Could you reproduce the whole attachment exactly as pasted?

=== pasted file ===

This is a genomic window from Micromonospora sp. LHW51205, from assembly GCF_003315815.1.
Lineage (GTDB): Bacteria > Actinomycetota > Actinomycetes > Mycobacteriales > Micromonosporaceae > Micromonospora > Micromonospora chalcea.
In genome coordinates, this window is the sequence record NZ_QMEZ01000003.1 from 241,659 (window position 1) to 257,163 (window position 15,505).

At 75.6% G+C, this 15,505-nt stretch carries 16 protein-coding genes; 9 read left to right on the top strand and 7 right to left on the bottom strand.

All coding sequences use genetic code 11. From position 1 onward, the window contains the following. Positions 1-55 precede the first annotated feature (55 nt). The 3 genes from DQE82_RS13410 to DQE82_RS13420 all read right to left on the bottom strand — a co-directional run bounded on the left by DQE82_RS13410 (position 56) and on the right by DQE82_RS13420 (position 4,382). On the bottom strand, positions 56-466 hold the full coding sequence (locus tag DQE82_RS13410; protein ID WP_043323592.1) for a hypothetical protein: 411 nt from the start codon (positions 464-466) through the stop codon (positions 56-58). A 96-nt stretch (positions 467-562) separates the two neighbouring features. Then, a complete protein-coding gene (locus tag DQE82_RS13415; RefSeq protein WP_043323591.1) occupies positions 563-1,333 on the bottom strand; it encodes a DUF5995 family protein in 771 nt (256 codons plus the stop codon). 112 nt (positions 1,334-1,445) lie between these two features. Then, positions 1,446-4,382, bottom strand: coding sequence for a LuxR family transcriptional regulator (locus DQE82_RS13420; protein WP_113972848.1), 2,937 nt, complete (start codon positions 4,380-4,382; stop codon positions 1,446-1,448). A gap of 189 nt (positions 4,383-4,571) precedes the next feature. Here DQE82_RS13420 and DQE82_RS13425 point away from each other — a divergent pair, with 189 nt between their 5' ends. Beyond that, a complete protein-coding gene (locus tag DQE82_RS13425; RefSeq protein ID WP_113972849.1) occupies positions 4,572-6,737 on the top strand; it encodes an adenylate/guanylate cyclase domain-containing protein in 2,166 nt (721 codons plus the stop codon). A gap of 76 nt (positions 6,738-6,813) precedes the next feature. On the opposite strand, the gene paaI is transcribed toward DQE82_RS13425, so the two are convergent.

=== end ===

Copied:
This is a genomic window from Micromonospora sp. LHW51205, from assembly GCF_003315815.1.
Lineage (GTDB): Bacteria > Actinomycetota > Actinomycetes > Mycobacteriales > Micromonosporaceae > Micromonospora > Micromonospora chalcea.
In genome coordinates, this window is the sequence record NZ_QMEZ01000003.1 from 241,659 (window position 1) to 257,163 (window position 15,505).

At 75.6% G+C, this 15,505-nt stretch carries 16 protein-coding genes; 9 read left to right on the top strand and 7 right to left on the bottom strand.

All coding sequences use genetic code 11. From position 1 onward, the window contains the following. Positions 1-55 precede the first annotated feature (55 nt). The 3 genes from DQE82_RS13410 to DQE82_RS13420 all read right to left on the bottom strand — a co-directional run bounded on the left by DQE82_RS13410 (position 56) and on the right by DQE82_RS13420 (position 4,382). On the bottom strand, positions 56-466 hold the full coding sequence (locus tag DQE82_RS13410; protein ID WP_043323592.1) for a hypothetical protein: 411 nt from the start codon (positions 464-466) through the stop codon (positions 56-58). A 96-nt stretch (positions 467-562) separates the two neighbouring features. Then, a complete protein-coding gene (locus tag DQE82_RS13415; RefSeq protein WP_043323591.1) occupies positions 563-1,333 on the bottom strand; it encodes a DUF5995 family protein in 771 nt (256 codons plus the stop codon). 112 nt (positions 1,334-1,445) lie between these two features. Then, positions 1,446-4,382, bottom strand: coding sequence for a LuxR family transcriptional regulator (locus DQE82_RS13420; protein WP_113972848.1), 2,937 nt, complete (start codon positions 4,380-4,382; stop codon positions 1,446-1,448). A gap of 189 nt (positions 4,383-4,571) precedes the next feature. Here DQE82_RS13420 and DQE82_RS13425 point away from each other — a divergent pair, with 189 nt between their 5' ends. Beyond that, a complete protein-coding gene (locus tag DQE82_RS13425; RefSeq protein ID WP_113972849.1) occupies positions 4,572-6,737 on the top strand; it encodes an adenylate/guanylate cyclase domain-containing protein in 2,166 nt (721 codons plus the stop codon). A gap of 76 nt (positions 6,738-6,813) precedes the next feature. On the opposite strand, the gene paaI is transcribed toward DQE82_RS13425, so the two are convergent.